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I have struggled with shortness of breath for several years now. I just thought I was experiencing normal aging and had put on a bit of weight, but a friend recently told me about COPD. Could I have COPD and not know it?
Chronic obstructive pulmonary disease (COPD) is a progressive lung disease that affects an estimated 30 million Americans, but about half of them may not know they have it.
Many people mistake shortness of breath as a normal part of aging or a result of being out of shape, but that is not necessarily the case. COPD, a term used to describe a variety of lung diseases including emphysema and chronic bronchitis, develops slowly so symptoms may not be obvious until damage has occurred.
Symptoms can include an ongoing cough, a cough that produces a lot of mucus, lack of energy, shortness of breath, blue lips or fingernails, swelling in your feet, ankles or legs, wheezing or chest tightness.
Those most at risk are smokers, former smokers over age 40 and people who have had long-term exposure to other lung irritants such as secondhand smoke, air pollution, chemical fumes or dust. There is also a rare genetic condition known as alpha-1-antitrypsin (AAT) deficiency that can increase the risks.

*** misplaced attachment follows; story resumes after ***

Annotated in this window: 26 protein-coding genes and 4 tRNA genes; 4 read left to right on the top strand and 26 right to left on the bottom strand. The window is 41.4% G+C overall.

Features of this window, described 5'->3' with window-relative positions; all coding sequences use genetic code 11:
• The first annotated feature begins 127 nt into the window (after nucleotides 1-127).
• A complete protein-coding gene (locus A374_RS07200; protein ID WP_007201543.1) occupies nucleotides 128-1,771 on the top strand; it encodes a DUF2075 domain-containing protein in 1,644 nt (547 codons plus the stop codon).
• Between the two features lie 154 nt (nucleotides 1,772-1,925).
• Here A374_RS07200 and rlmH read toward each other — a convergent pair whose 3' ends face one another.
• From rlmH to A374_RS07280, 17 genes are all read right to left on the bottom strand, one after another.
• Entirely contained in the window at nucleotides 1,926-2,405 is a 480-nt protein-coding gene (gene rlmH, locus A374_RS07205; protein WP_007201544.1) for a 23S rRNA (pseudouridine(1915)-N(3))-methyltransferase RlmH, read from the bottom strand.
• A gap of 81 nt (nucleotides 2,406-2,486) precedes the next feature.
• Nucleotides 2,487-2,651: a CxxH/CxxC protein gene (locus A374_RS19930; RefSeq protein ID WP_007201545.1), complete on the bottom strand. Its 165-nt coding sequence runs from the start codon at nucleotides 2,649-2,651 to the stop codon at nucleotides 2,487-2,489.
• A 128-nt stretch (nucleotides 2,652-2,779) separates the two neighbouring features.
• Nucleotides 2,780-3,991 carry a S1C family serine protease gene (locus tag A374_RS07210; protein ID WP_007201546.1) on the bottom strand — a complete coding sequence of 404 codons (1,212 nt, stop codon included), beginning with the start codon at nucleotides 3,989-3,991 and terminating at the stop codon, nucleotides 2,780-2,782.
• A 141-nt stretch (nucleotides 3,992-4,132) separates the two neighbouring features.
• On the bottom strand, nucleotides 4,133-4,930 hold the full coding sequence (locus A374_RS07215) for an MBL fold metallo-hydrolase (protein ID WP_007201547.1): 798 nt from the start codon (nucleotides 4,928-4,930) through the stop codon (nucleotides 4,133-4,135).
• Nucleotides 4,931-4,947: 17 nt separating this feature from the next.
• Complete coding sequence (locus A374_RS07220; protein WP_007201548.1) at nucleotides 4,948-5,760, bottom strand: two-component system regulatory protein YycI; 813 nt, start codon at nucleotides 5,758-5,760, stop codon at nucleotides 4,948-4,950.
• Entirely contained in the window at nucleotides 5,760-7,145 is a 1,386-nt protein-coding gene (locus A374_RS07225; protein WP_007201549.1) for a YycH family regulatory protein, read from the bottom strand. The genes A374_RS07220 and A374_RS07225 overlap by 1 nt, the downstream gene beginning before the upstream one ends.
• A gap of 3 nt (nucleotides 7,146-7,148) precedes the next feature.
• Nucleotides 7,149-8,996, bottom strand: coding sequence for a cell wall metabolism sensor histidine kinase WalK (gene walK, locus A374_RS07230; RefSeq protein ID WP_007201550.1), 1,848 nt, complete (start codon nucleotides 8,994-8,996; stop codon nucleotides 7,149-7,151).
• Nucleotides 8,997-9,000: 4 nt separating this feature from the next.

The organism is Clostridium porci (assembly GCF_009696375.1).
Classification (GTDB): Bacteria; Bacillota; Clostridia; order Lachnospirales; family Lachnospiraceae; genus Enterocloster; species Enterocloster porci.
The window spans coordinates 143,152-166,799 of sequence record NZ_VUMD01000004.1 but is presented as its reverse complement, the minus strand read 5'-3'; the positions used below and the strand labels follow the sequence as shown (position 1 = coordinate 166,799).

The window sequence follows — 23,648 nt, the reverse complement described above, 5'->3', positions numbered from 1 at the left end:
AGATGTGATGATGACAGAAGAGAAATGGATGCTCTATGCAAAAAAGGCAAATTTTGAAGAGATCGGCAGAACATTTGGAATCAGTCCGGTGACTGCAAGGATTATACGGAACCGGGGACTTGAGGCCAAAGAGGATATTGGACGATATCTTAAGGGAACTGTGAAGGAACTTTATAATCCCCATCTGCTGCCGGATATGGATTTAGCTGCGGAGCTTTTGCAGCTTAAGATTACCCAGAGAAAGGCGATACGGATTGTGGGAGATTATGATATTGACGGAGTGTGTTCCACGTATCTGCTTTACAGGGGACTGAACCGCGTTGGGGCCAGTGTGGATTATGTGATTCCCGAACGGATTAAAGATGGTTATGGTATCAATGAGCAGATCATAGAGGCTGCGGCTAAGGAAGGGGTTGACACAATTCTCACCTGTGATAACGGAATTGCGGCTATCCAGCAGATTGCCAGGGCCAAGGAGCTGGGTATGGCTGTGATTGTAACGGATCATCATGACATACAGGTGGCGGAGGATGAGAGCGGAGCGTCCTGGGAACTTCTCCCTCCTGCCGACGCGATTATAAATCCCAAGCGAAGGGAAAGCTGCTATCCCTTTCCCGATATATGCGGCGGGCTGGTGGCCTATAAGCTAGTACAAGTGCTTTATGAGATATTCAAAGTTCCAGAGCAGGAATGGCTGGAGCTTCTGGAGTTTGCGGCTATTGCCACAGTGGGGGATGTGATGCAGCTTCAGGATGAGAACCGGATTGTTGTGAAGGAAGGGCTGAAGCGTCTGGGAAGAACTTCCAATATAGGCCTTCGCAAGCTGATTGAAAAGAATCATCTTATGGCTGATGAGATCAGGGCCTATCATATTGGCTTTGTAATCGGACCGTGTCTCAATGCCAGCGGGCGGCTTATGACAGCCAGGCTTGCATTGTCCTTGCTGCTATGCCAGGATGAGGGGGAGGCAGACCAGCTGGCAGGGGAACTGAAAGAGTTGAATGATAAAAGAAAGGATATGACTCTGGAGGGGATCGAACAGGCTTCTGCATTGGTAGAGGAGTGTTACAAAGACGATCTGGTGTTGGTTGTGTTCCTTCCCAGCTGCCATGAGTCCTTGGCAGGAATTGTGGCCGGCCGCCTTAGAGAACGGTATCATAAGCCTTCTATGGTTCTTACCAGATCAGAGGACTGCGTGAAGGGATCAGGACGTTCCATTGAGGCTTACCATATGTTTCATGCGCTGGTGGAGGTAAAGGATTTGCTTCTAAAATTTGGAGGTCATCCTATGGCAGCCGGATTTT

If you are experiencing any symptoms, you should consult with your doctor about getting tested. A simple breathing test called spirometry can tell if you have COPD, and if so, how severe it is. Early screening can also identify COPD before major loss of lung function occurs. If you do have COPD, there are things you can do to help manage symptoms and protect your lungs from further damage.
Quit smoking: If you smoke, the best thing you can do to prevent more damage to your lungs is to quit. Ask your doctor about prescription anti-smoking drugs that can help reduce your nicotine craving. You can also find free resources from the National Cancer Institute offers a number of smoking cessation resources at SmokeFree.gov or call 1-800-QUIT-NOW.
Avoid air pollutants: Stay away from things that could irritate your lungs like dust, allergens and strong fumes. To help improve the air quality at your home, remove dust-collecting clutter and keep carpets clean; run the exhaust fan when using cleaning products, bug sprays or paint; ban smoking indoors; and keep windows closed when outdoor air pollution is high (see AirNow.gov for daily air-quality reports).
Get vaccinated: Respiratory illness such as, the flu, pneumonia and the coronavirus can cause serious problems for people who have COPD. You may want to talk with your physician about the recommended vaccinations for your medical circumstances.
Take prescribed medications: Bronchodilators (taken with an inhaler) are commonly used for COPD. They help relax the airway muscles to make breathing easier. Depending on the severity of your condition is, you may need a short-acting version only for when symptoms occur, or a long-acting prescription for daily use. Inhaled steroids may also help reduce inflammation and mucus and prevent flare-ups.
Savvy Living is written by Jim Miller, a regular contributor to the NBC Today Show and author of "The Savvy Living" book. Any links in this article are offered as a service and there is no endorsement of any product. These articles are offered as a helpful and informative service to our friends and may not always reflect this organization's official position on some topics. Jim invites you to send your senior questions to: Savvy Living, P.O. Box 5443, Norman, OK 73070.